Bird Flu is another name for Avian Influenza (AI). There are many different strains of the bird flu virus. The strains are classified as "low pathogenicity" or "highly pathogenic". These classifications refer to the potential for the viruses to kill poultry, not infect people.
The highly pathogenic strains (HPAI) are usually not found in the United States (US). However, in 2014 the U.S. Department of Agriculture (USDA) confirmed HPAI in Washington state and Oregon. It is widely believed that the highly pathogenic avian influenza virus (HPAIV) subtype H5N8 arrived from Asia/Siberia into North America with migratory birds although other avenues of introduction, such as movement of infected poultry products or people traveling between Asia and North America, cannot be ruled out. Once in North America this virus mixed with low pathogenic North American influenza viruses to create novel Eurasian/North American HPAIV subtypes, H5N2 and H5N1. All three virus subtypes were first detected in British Columbia (H5N2) and in northern Washington State (H5N8, H5N2, and H5N1) in November and December, 2014.
After intensive surveillance of hunter-harvested waterfowl in the Pacific Flyway by state and federal agencies during December, 2014, and in January, and February 2015, it was found that the H5N8 and H5N2 subtypes had become widely established in North American waterfowl within that flyway. It is likely that these waterfowl are playing some role in moving these viruses within the flyway.
Beginning in early 2015, the H5N2 subtype was found in poultry and wild birds in the Midwest and Southeast. The role of wild birds in the introduction and movement of the H5N2 subtype in to these new regions is unclear as the timing of these findings is poorly associated with known wild bird movements at that time, given that the first cases in domestic turkeys in Minnesota occurred at the end of winter, proceeding the arrival of migratory birds from the southern U.S. As of October 6, 2015, 48 million poultry have died or been euthanized as a result of HPAI outbreaks, and the last detection occurred on June 17, 2015. A total of 85 cases of HPAI have been reported in wild birds. The last detection was on July 31, 2015.
Up-to-date listings of HPAI cases can be found at the following locations:
Wild Birds (pdf, USDA-APHIS site)
The novel H5N1 HPAIV that was found in a green-winged teal in Washington is not the same as the Asian H5N1 strain that can infect people and has been the news for several years. Per the Centers for Disease Control and Prevention (CDC), the strains of Eurasian/North American HPAI currently in the US are of low risk to human health.
Aquatic birds, especially ducks, shore birds and gulls are considered natural reservoirs for avian influenza viruses. The novel HPAI strains so far are not killing wild waterfowl. However, domestic poultry exposed to these novel virus strains become very ill and most quickly die. In some poultry the only sign of the disease is sudden death. In most infected domestic flocks. The numbers of sick and dying birds increases rapidly over several days. HPAI is devastating to the US poultry industry through production and bird losses, and through the loss of export markets. USDA, State Agriculture and Departments of Natural Resources, US Fish and Wildlife Service, and other agencies are working together to find infected poultry and stop the spread of disease and to educate producers and hunters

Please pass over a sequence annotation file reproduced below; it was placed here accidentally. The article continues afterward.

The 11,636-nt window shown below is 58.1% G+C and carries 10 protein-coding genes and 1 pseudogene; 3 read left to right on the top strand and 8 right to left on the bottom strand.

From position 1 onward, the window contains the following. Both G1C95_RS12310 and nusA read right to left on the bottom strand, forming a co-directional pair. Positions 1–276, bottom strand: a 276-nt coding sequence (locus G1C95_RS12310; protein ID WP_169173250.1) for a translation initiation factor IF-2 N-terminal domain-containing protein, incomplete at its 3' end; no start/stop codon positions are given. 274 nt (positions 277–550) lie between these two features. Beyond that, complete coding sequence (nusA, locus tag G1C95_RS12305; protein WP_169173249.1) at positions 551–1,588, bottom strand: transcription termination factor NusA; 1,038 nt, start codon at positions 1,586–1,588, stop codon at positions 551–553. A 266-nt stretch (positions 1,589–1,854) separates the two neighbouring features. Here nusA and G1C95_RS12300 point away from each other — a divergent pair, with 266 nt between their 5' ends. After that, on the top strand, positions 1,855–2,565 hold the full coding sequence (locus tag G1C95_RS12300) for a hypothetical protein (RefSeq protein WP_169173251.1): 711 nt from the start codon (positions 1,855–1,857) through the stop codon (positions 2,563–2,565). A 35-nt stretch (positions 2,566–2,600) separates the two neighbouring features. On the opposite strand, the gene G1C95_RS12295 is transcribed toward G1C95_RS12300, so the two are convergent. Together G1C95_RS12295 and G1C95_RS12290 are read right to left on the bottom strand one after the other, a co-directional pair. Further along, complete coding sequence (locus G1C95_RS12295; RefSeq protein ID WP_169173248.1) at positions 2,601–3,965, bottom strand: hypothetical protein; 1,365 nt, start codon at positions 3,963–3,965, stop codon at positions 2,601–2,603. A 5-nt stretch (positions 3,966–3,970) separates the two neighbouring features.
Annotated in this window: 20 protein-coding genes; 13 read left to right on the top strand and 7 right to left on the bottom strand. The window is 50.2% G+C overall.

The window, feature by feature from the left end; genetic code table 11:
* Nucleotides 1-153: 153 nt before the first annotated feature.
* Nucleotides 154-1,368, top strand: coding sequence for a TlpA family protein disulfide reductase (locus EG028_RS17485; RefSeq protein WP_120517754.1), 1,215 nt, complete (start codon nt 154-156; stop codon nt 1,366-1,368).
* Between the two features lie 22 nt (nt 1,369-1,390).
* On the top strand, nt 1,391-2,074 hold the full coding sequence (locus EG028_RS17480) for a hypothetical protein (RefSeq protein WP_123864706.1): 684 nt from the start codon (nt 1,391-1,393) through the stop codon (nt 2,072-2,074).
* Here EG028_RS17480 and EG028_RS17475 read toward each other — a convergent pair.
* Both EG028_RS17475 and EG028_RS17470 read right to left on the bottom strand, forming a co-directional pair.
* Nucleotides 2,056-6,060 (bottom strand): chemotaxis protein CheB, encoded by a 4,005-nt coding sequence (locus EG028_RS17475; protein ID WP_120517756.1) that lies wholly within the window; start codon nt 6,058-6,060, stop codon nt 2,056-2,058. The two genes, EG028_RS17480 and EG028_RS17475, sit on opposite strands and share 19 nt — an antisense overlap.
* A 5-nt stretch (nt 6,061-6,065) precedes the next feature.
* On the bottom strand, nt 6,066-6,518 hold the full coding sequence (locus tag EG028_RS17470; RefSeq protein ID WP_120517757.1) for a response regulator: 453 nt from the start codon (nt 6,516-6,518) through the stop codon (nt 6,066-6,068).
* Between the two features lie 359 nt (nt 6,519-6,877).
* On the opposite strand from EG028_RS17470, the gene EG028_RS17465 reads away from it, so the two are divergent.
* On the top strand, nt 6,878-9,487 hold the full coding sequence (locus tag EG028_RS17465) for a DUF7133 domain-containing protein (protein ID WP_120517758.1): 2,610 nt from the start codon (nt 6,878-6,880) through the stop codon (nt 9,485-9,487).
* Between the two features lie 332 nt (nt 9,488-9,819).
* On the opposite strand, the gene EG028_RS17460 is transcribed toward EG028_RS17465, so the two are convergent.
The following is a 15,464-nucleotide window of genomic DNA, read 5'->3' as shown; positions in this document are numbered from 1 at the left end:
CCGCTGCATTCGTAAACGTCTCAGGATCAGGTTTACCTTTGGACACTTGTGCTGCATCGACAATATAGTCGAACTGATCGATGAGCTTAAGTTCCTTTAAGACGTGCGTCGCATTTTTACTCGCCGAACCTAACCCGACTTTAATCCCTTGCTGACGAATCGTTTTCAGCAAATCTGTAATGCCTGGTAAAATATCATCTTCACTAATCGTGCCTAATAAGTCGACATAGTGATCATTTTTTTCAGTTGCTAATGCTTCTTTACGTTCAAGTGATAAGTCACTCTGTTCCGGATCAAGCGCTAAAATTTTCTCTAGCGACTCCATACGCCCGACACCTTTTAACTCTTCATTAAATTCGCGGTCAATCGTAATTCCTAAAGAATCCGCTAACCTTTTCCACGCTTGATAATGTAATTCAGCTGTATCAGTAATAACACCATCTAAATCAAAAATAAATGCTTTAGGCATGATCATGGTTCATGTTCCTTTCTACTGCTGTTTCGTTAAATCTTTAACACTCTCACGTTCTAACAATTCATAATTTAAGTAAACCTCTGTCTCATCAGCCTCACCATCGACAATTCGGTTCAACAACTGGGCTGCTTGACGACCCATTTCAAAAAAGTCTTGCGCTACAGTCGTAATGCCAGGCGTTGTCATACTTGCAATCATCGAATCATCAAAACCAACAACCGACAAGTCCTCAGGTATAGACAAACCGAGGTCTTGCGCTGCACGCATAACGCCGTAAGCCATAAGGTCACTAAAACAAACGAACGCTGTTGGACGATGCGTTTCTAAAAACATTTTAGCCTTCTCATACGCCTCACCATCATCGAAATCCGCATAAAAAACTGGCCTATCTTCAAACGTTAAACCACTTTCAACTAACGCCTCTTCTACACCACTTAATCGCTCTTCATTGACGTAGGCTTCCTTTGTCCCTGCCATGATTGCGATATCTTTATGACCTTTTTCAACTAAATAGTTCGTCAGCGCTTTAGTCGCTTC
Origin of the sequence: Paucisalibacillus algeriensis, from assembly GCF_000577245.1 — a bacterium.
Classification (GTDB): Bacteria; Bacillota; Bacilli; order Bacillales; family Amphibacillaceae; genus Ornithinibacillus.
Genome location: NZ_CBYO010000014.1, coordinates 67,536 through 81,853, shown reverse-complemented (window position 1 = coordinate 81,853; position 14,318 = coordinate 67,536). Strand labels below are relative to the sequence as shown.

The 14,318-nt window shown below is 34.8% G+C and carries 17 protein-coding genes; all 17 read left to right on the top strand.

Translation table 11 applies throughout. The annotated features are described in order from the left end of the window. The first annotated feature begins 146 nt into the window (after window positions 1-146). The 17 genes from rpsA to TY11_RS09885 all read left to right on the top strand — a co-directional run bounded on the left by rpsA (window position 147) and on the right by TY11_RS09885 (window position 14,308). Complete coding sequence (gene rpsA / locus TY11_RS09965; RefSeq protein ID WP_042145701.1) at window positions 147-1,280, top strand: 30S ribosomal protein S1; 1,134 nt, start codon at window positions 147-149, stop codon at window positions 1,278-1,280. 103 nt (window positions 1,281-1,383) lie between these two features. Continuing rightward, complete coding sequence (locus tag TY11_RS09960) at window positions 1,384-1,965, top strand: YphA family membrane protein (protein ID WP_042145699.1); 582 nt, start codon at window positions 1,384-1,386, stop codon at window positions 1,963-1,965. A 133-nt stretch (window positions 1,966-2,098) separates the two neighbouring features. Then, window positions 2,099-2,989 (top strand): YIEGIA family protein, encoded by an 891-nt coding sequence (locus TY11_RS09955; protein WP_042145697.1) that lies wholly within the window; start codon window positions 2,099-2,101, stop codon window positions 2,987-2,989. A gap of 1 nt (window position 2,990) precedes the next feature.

The virus is spread through contact with fecal droppings, saliva and nasal discharges of infected birds. One gram of infected feces contains enough virus to infect one million additional birds. Unlike LPAI, HPAI causes a systemic infection in the bird, spreading the virus to meat and eggs. The virus can survive in dead birds, especially if they are kept cool, for a few days. HPAI also survives in cold, moist environments and tolerates freezing - virus frozen in contaminated ponds can infect birds when the ice melts.
The novel HPAI viruses currently in the US are of little risk to people, and are killed in food by using proper cooking methods and temperatures. Cook game bird meat thoroughly; poultry should reach an internal temperature of 165°F to kill disease organisms and parasites.
Because HPAI can spread from bird carcasses, hunters should take extra precautions so they don't bring the virus home to their own or their neighbors' poultry. In the Pacific flyway, captive falcons became ill and many died after being fed infected wild ducks. Hunters should:
Hunter Wallet Card (USDA, pdf, 75kb)
Federal and state wildlife agencies are conducting continent-wide wild bird and habitat surveillance for HPAI. Surveillance for wild birds is focused on wetland species such as waterfowl, gulls, and shorebirds and includes testing live-trapped birds, hunter-harvested waterfowl, and mortality events.